What's a Growing Zone and Why do You Need My Zip Code?

What's a Growing Zone and Why do You Need My Zip Code?

Growing zones header

This growing zone map of the United States shows the major USDA planting zone classifications that provide averages for each area based on the temperatures each area of the country tends to experience in a usual year. 

Planting zones are used as guidelines to determine the hardiness and survivability of various trees and plant species within each geographic area in the US. While there are microclimates and elevation changes that are not accounted for in these hardiness zones, the general ranges of temperature give you a good idea of how well a plant will survive your area's immediate climate and weather.

What are the growing zones in the US? USDA Map

Hardiness zones are based on local climate, and the USDA determined the zones using average annual minimum winter temperatures and annual maximum summer highs, in each region. Ranging from the coldest Arctic Zone 1 all the way to the subtropical Zone 12, the US spans an immense range of climates and microclimates.

On this scale, the lower the growing zone number assigned to your area, the lower the average temperatures are recorded for the assigned region. While there is no "standardized" system used to determine which plants work best in the USA, the USDA's Hardiness Zone Map is the most commonly used. growing zones listed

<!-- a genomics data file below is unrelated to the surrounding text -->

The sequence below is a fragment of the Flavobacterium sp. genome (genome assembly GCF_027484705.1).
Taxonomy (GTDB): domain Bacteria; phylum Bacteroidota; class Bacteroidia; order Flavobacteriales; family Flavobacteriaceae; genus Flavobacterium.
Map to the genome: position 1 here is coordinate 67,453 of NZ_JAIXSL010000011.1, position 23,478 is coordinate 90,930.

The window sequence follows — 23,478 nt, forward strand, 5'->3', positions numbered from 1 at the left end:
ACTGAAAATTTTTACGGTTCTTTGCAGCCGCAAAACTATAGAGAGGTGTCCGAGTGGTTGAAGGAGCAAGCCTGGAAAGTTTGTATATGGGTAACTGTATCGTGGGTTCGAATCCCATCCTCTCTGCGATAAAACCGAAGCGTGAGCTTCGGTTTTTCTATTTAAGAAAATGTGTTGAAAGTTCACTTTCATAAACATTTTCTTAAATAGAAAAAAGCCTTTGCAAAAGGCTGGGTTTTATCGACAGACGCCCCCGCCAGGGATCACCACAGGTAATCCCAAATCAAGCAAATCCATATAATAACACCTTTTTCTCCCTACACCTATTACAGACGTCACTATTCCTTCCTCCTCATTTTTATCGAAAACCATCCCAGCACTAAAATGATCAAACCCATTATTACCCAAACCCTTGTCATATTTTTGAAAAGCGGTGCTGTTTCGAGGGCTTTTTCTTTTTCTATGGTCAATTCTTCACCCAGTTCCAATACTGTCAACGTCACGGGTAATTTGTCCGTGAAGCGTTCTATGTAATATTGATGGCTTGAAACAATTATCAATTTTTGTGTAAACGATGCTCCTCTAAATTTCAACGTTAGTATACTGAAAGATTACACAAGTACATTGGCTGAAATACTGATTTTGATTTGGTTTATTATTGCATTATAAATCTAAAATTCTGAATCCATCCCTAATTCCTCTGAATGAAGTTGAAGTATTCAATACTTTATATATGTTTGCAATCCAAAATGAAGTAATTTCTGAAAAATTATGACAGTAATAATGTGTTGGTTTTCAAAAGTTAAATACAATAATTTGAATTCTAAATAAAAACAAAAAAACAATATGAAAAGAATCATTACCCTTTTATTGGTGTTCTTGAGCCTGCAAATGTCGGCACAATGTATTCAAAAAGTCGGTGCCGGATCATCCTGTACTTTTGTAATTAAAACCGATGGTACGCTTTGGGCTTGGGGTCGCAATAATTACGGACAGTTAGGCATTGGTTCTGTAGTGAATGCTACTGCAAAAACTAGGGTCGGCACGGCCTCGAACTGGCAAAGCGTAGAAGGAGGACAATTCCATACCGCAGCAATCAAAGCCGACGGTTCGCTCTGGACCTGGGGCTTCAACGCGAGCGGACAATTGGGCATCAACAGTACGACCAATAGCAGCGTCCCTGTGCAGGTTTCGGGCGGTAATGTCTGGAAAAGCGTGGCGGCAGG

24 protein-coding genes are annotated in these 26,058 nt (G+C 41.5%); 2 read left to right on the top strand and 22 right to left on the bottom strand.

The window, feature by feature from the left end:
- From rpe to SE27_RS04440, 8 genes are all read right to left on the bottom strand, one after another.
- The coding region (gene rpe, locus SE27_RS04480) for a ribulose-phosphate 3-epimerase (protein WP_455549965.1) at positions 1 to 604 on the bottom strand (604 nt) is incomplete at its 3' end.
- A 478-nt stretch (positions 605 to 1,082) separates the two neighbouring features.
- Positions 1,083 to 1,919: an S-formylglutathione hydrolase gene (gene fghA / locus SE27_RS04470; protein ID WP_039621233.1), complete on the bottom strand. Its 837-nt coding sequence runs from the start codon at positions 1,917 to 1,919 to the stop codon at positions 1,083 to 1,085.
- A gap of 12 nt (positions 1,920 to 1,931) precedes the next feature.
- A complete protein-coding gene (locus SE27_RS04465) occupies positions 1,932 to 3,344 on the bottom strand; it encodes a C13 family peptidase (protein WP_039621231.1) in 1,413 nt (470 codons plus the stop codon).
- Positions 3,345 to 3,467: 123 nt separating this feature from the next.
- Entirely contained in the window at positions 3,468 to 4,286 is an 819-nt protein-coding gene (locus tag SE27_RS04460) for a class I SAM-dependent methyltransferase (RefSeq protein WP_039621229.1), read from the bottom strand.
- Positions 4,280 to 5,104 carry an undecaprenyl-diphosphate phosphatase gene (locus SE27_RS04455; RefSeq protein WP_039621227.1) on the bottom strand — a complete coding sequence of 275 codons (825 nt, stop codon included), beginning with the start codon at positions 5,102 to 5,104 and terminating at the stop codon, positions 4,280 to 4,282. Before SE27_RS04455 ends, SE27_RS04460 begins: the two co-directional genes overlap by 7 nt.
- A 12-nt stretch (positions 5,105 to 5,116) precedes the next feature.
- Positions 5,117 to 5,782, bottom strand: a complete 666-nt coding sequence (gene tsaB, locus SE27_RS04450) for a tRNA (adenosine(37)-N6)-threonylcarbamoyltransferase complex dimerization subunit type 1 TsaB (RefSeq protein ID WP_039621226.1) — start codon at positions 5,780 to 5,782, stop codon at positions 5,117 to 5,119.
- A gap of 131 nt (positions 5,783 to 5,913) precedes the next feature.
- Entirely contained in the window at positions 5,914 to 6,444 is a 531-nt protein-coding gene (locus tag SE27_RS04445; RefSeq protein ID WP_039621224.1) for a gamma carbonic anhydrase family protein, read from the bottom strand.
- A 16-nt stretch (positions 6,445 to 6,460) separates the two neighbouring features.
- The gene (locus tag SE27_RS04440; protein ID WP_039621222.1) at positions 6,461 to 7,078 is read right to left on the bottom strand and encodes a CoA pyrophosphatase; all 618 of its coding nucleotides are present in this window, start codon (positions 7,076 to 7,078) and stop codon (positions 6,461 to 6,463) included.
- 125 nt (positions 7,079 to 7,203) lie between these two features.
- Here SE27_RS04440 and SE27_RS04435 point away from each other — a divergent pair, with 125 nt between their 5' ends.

When looking at a plant on the NatureHills.com website, you’ll see that a plant's recommended zone range is displayed and is based on the temperatures it can withstand and would expect to see in its native conditions and native habitat.

Know Your Zone

Based on the United States Department of Agriculture's Plant Hardiness Zone Map, each part of the United States is assigned a "growing zone" to help gardeners and growers determine which plants, trees, and shrubs will work best in their region.

When ordering a tree or plant, make sure to know your planting zone. On NatureHills.com, we do our best to provide an accurate listing for each product’s recommended zone. You can determine your garden’s USDA (United States Department of Agriculture) hardiness zone using this map or by entering your zip code in our Find Your Growing Zone section on each plant's page just above the Plant Highlights section.

Find your growing zones

I Know My Zone, Now What?